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As a 20-something, my friends and I like to daydream about the future. What kind of great careers we’ll develop, how well we plan on aging and how awesome our dream houses will be. While most of my friends are years away from taking the dive into a mortgage, it’s still a hot topic of conversation.

Everyone is looking for something different. My husband and I often dream about a home in DC, on the metro, with a big yard and lots of character and history. But a close friend recently told me that she and her husband want a brand spankin’ new house, something that they helped design themselves, that no one has lived in before them.

Repairing existing residential buildings produces about 50 percent more jobs than building new. (Photo: Flickr user AdamFranco/

I understand why people might lean towards brand new. The thought of a “fixer-upper” can be overwhelming and chances of hauntings are higher in older homes (just kidding! OR AM I!?) But stop! There are soooooo many positives to buying a historic/older home or renovating/rehabilitating an existing structure:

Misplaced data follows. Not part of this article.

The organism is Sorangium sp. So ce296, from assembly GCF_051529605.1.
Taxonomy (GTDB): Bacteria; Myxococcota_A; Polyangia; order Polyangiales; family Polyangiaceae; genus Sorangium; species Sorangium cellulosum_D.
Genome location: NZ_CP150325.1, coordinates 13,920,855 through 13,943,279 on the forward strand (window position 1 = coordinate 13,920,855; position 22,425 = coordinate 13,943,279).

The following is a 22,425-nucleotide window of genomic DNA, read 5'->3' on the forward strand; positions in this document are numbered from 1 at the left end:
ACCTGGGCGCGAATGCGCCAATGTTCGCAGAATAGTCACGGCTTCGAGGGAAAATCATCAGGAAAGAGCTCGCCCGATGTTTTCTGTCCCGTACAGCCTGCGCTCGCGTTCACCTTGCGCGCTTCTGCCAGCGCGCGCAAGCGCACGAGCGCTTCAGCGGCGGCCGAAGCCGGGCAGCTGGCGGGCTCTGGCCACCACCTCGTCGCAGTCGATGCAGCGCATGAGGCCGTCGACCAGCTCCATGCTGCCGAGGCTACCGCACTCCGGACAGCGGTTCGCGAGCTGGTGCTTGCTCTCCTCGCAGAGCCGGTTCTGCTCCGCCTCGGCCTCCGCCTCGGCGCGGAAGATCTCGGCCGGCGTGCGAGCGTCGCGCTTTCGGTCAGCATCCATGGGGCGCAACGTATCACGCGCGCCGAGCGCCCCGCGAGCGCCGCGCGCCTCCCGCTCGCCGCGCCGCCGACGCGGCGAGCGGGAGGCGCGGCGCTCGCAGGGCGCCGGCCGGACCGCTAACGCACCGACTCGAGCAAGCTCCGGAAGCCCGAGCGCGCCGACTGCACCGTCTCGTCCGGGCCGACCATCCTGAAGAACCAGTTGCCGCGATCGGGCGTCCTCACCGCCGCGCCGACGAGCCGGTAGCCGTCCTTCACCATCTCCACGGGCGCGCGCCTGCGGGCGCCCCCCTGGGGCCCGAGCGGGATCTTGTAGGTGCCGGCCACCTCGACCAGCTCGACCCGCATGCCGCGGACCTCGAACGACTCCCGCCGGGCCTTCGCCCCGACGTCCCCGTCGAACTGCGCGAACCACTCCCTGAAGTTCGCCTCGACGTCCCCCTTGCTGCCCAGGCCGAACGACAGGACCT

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Vintage posters have long been hip wall art. You often see them in cool cafes, hanging on loft walls, being sold for hundreds at flea markets. But what about a vintage poster that warns against the dangers of venereal disease? Or, would you hang a historical ad for Andrew’s “Inner Cleanliness” on your living room wall?

Title: Easy to Get... Syphilis and Gonorrhea by Charles Casa, U.S. Navy; U.S. Office of War Information, Date: 1943, Cushing/Whitney Medical Library. Historical Library. Yale University

And, most importantly, does a poster about eating fruits and veggies in an effort to defeat Hitler earn me street cred on my lifelong journey towards ultimate Hipster-status?

Title: EAT to beat the devil, 1942, Cushing/Whitney Medical Library. Historical Library. Yale University

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On November 3rd, the United States Holocaust Memorial Museum and announced the release of four USHMM collections that contain more than 30,000 names of Holocaust victims and survivors. This name information is now available for online searches and can be viewed for FREE via!